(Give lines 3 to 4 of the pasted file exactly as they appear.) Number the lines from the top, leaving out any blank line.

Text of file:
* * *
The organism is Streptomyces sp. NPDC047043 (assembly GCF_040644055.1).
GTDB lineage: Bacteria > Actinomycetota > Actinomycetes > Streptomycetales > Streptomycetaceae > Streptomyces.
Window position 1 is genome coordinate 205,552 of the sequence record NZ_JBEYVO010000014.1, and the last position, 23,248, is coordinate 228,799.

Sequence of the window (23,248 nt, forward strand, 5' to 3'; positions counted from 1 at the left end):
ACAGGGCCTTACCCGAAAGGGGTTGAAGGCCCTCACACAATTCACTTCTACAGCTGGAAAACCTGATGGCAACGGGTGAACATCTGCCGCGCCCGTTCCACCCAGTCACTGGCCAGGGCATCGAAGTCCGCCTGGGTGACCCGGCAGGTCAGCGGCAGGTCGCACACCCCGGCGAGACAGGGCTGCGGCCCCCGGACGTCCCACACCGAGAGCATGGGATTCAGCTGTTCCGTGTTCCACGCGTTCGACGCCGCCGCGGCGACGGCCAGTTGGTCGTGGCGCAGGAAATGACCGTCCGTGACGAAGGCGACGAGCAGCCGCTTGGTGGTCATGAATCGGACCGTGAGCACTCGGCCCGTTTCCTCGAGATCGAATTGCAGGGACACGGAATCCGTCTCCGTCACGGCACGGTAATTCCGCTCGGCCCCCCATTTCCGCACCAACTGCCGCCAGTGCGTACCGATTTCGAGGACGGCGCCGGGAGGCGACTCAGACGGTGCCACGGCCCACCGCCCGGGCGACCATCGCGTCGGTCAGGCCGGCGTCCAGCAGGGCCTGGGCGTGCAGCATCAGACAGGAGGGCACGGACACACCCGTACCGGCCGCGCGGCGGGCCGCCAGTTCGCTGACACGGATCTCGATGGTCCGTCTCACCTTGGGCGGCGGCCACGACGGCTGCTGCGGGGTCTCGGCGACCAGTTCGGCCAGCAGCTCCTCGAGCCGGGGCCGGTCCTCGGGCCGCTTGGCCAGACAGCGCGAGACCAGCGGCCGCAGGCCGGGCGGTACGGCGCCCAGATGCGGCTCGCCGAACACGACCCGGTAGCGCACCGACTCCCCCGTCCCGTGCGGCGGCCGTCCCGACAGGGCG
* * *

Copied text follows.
Window position 1 is genome coordinate 205,552 of the sequence record NZ_JBEYVO010000014.1, and the last position, 23,248, is coordinate 228,799.

Sequence of the window (23,248 nt, forward strand, 5' to 3'; positions counted from 1 at the left end):